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February 19, 2015 By Josh Counsil in Brewing, Construction, Construction, Taproom 1

As construction continues unabated and equipment delays abound, we turn our attention to the first draft of our draft room. From day one, we knew the following about taproom construction:

  • The taproom should serve as the heart of the brewery, a place where we can educate and inebriate.

  • The taproom should serve quality beer without pretension, from table d’hote to table d’ancing.

  • Given our former careers as industrial engineers and our current careers as beer barons, we perceive the

    motif as industrial equipment overgrown with horticulture.

  • We do not want to be a brewpub. We want a food truck in the driveway, the option for patrons to bring in

    food from other establishments, and small finger foods to pad your stomachs but not our wallets.

  • We want a wrap-around patio overlooking the Robie Street hustle and a grass driveway.

  • The taproom should be a haven for free speech.

  • We will host events reflecting our personalities, including comedy nights, how-to tutorials from local mer-

    chants, silent reading and raging parties.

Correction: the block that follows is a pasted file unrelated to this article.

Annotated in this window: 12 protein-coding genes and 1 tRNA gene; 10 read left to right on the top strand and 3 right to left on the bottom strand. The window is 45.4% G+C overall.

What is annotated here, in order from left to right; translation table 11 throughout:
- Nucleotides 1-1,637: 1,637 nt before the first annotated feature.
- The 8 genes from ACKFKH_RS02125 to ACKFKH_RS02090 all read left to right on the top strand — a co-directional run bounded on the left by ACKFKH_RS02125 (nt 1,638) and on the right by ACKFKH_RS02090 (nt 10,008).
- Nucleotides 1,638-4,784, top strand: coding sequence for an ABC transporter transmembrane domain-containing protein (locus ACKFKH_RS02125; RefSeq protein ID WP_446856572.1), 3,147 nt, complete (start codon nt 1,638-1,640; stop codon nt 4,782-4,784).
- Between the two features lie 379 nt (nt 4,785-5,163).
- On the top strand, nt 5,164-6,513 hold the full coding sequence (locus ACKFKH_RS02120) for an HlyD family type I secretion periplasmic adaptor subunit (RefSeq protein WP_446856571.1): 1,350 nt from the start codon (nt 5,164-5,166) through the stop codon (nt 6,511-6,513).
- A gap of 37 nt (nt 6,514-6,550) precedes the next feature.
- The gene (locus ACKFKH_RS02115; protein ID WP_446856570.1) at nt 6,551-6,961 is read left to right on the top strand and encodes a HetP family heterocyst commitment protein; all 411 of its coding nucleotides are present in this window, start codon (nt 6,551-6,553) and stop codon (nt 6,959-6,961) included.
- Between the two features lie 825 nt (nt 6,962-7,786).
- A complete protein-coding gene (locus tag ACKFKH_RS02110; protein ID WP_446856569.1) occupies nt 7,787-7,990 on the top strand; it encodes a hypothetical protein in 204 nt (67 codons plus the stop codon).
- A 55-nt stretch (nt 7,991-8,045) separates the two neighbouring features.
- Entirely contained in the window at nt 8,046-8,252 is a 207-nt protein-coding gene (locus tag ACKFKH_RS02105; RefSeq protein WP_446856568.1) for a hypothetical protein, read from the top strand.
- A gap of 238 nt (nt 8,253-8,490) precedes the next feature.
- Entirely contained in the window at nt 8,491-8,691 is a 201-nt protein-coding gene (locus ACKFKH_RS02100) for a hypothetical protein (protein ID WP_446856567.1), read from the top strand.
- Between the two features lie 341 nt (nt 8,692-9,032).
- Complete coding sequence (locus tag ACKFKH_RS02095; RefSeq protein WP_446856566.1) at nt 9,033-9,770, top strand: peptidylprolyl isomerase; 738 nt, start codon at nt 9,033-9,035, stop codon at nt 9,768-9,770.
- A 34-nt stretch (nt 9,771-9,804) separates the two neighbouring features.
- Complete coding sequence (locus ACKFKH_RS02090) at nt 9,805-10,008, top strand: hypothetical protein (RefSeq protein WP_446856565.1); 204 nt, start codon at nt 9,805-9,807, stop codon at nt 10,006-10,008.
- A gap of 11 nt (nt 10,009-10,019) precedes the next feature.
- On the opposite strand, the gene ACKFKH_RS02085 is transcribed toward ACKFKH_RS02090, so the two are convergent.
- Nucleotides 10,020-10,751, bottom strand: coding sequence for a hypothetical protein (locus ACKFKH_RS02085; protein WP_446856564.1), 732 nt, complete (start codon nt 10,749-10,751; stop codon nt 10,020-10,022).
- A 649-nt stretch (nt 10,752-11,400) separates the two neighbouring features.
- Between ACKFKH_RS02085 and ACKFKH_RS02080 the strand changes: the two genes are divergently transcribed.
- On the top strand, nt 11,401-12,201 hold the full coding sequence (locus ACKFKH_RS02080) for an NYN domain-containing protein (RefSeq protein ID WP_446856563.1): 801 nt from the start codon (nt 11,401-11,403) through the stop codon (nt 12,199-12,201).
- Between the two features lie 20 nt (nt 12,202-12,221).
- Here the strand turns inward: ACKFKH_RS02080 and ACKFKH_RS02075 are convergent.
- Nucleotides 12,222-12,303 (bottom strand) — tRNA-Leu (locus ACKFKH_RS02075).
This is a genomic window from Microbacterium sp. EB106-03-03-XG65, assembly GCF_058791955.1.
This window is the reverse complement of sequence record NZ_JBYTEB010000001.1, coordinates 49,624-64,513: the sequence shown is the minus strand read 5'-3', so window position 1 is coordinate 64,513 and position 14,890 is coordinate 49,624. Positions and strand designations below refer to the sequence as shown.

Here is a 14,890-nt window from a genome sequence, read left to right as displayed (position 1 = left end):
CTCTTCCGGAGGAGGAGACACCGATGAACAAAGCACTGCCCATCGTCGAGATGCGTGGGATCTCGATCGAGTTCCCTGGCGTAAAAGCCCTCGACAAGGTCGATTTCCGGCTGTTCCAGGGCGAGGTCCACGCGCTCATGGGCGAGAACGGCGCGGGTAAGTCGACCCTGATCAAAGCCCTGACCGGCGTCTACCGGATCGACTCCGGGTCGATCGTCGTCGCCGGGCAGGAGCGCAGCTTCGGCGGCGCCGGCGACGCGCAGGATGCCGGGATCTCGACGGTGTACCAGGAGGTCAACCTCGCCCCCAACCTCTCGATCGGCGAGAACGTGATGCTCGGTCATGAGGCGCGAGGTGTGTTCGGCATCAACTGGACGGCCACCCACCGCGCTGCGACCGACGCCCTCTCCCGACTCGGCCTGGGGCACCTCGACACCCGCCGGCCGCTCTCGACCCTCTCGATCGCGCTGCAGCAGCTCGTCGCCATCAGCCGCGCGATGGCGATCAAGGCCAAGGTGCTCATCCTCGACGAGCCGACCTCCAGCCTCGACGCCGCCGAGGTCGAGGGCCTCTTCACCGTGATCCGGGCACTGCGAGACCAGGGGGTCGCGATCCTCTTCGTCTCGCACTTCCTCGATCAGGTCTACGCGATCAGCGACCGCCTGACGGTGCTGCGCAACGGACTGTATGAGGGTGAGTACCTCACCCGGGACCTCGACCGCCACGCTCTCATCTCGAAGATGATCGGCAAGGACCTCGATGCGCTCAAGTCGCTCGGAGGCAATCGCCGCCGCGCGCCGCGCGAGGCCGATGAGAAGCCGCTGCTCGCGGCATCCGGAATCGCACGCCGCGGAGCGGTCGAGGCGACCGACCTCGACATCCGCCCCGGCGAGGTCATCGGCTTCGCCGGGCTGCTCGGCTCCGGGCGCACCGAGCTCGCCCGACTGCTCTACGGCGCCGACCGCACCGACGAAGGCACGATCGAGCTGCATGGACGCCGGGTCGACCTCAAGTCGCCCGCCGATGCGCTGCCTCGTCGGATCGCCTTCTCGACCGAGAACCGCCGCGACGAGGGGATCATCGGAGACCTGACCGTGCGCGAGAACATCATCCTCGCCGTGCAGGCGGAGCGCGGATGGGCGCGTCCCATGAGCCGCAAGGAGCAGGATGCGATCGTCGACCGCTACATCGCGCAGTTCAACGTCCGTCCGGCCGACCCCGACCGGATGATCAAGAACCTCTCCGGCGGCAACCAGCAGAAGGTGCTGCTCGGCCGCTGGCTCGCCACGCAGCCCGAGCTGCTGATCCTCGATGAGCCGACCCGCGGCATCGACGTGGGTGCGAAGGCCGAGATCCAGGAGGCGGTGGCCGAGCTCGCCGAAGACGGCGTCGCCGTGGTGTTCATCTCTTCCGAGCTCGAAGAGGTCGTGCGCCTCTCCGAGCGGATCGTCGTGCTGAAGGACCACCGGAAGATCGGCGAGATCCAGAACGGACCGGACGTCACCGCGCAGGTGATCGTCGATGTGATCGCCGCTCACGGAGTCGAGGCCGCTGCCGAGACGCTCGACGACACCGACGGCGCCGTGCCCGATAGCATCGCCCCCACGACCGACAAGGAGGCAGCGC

• The western portion of the taproom will focus on the entrance and stage.

  • The eastern portion of the taproom will focus on the bar and street with small tables to encourage group

    sea ting.

  • The upstairs portion of the taproom will be used for washrooms and private events.

Our original taproom floor plan. Dimensions are imperial, like our pilsner.We had ideas but lacked focus. Doug wanted classy. Angus wanted cozy. To me, a bar is like a cannonball com- petition: the divier, the better. We hired Breakhouse to help us organize. They are ridiculously fun to work with, dissecting even the most minute details of our social media to find the underlying personality and childhood trauma. After several meetings, Gord, Vince, Peter and Andrew helped us focus our thoughts and proposed some excellent ideas:

  • Replace the patio with a ground-level beer garden to eliminate the cityscape feel.
  • The western portion of the taproom should focus on washrooms given the limited size.
  • The eastern portion of the taproom should focus on the bar with a small fold-out stage and high-seats to

  • encourage mingling.


  • The upstairs portion of the taproom can be torn out to create a loft overlooking the eastern taproom.

Breakhouse: they know what they’re doing.

The taproom design is ongoing but we are excited about the prospects of having a local haunt. We’ll keep you posted. In the meantime, keep us posted. What do you like in a taproom?